I just don't understand how any parent can deny their own children whether it is the father or the mother it is just wrong. Don't you realize that you are hurting your children and one day when you snap back into reality and want to have a relationship with your child or perhaps see your grandchildren they will think back to the times that you were not their to support them and they may think twice about this. REALLY how can you just walk out of your child's life?? they are you own flesh & blood. What if you parent did the same thing to you, how would you feel? I think parents need to realize if you have a grudge or hatred towards the other parent that is fine but do not punish your own child. They did not ask to be bought into this world you made the decision to have them. I know of so many dead beat parents & I am very fortunate to have two wonderful parents who support me & are always their for me when I need someone to talk to. Don't you think your lives would be much happier if you had a good relationship with your children? So why not make the change today, it is never to late to step up to the plate and take responsibility for your children you would probably feel better about yourself and your child may actually believe you really do care about them. Parent's need to stop being so selfish & realize the kids are the ones being punished!!
July 27, 2009 - 11:06 PM

How bout a website that shows gold digging mothers so guys can avoid getting themselves into this situation. I know personally that my child support payment rarely trickles down to my child, the whole current system is a joke.

July 27, 2009 - 8:00 PM
What about the moms who receive the payments yet they dump the kids off on the father for 80% of the time. The father is paying child support to the mom and she never has them. Now do you call that justice? I am speaking about my brother in law in BC. His ex had a drug and alcohol addiction and all he is doing is feeding it for her,. The BC government will not do anything for him but he continues to pay. Family buys the kids the clothes, not the mother.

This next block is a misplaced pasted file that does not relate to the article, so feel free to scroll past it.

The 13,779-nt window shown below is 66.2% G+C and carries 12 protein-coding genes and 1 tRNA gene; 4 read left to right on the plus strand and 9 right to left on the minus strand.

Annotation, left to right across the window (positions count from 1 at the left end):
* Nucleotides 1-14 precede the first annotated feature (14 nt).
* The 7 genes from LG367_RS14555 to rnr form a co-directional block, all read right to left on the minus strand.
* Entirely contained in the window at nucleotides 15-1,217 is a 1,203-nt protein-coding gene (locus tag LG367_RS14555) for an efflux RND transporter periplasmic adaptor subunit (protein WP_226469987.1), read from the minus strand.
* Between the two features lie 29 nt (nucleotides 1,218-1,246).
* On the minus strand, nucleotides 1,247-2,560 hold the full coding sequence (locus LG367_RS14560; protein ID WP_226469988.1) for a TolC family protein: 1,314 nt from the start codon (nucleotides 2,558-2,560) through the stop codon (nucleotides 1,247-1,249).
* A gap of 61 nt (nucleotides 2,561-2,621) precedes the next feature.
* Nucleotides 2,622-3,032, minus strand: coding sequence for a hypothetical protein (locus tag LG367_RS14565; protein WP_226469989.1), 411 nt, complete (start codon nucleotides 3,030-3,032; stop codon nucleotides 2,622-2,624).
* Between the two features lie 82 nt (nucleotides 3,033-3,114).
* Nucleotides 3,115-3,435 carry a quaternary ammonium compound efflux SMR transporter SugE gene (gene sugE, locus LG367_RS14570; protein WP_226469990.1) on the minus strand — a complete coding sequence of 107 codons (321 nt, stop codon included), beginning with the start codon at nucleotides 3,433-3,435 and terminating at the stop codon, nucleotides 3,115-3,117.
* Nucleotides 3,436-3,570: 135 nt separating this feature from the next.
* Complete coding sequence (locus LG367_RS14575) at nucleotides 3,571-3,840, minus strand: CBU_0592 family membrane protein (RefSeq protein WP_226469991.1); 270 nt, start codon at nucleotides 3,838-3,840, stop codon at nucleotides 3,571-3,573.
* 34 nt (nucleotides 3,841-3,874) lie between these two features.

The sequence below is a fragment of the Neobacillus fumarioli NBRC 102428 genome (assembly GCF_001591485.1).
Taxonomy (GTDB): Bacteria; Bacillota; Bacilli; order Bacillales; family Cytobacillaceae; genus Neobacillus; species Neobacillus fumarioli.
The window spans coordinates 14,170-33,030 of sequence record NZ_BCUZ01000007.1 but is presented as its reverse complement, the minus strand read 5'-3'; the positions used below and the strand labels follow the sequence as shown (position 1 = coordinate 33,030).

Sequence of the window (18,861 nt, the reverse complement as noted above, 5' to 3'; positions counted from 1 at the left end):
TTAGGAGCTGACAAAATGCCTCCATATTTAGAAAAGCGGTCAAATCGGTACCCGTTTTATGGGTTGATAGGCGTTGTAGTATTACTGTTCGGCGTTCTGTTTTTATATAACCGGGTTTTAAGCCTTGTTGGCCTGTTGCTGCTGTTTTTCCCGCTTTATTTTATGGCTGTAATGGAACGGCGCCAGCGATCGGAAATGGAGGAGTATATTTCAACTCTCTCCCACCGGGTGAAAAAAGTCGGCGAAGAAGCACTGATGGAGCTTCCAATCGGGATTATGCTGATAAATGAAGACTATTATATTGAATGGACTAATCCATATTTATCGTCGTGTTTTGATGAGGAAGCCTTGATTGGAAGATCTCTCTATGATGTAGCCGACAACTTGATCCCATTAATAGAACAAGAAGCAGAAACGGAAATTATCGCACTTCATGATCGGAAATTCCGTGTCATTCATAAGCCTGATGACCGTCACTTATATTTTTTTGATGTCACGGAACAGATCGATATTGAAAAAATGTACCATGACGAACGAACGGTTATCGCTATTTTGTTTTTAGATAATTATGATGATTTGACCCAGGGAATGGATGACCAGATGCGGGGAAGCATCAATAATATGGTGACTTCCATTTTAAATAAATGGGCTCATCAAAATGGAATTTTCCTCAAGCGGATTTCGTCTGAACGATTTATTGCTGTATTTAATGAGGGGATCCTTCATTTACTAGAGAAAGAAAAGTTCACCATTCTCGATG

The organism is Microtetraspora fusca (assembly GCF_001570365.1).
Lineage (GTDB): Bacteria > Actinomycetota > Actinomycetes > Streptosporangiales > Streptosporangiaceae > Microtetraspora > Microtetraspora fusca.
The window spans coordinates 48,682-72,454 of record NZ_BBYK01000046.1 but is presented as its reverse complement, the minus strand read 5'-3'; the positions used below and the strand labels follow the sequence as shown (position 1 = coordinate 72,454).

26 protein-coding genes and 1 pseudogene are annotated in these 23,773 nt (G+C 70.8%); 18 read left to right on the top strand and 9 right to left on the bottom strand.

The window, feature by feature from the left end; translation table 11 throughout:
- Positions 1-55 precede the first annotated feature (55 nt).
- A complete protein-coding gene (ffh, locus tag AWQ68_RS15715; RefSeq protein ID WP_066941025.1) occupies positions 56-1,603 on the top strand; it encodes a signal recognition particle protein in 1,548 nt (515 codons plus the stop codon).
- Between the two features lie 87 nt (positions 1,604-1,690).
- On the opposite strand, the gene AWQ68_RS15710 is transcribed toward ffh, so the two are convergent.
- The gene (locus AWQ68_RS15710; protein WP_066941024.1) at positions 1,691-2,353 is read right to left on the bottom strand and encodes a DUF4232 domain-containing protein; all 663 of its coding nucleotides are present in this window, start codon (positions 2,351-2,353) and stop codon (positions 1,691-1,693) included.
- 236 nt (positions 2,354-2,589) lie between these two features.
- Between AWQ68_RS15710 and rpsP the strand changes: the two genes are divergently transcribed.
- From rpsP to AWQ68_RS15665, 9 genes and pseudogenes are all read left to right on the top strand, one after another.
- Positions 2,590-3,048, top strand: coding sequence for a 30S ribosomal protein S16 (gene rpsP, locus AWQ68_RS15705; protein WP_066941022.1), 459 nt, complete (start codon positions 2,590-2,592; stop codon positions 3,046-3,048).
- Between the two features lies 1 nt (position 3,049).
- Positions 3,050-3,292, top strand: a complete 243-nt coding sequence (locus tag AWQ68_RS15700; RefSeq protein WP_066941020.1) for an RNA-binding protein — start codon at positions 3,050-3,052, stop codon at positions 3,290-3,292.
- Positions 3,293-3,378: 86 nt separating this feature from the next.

July 27, 2009 - 6:52 PM
If the split was 50/50 there would be no dead beat anything. The courts have a knack of empowering one side. I think that is because advisarial relationships always are about power and money.
July 27, 2009 - 6:01 PM
way to be! no one will know if a parnet will be a dead beat. like everyone else says DONT judge! get the facts first thanx
July 27, 2009 - 5:39 PM
well i hear all the dissed moms, dads, and kids out there, I have 2 boys, both have deadbeat dads in different ways, My oldest, his dad sends in a years worth of cheques to the MEO and i get them biweekly, but he never calls, never returns my sons calls or emails, i gave up, his new wife and daughter are more important then my beautiful child, or to include him in their lives. My youngest, his dad is deadbeat all the way around, MEO has suspended his license, garnished wages, he pays sometimes voluntarily, other times, 2000 accumulates before something shows up, like right now for instance, nothing has shown up this month at all, 130 a month for 8 years, i have never gone to have it re evaluated as i know he makes more now, why bother when i cant even get the 130, i would be happy with bi weekly payments if it works better for that man, but nope, so my youngest goes without, anything but an occasional spotting of his sperm donor when we run into him somewhere, he too has another son that is his pride and joy, and shows no interested in my son. But i prayed for a long time, and God sent me a man to look after my boys, the day i married him, he too took vows with my sons to be their protector, provider, to make our home a safe haven full of fun and laughter, as response to D - some of these men made promises to us, said they would be there, they didnt hesitate to stuck it out and now cant and dont want to deal with the consequences of their hips, how is that fair to the women who bear their children and are there everyday to fix a boo boo, make a meal, dry the tears, wash the clothes, take them out to play, and they miss out on all of it and do they care? no they just make a new baby with somone else and start over. I am perfectly happy to have them remain on the outside, pay their support and leave the drama out. I know it hurts, but it is better in the long run, my boys are better off with their step dad, and his family, we are now complete and my husbands family is completely accepting of my boys and love them as their own. I think the website is an amazing idea, humilate the deadbeat parents out there, stick it to them, and let them hang themselves.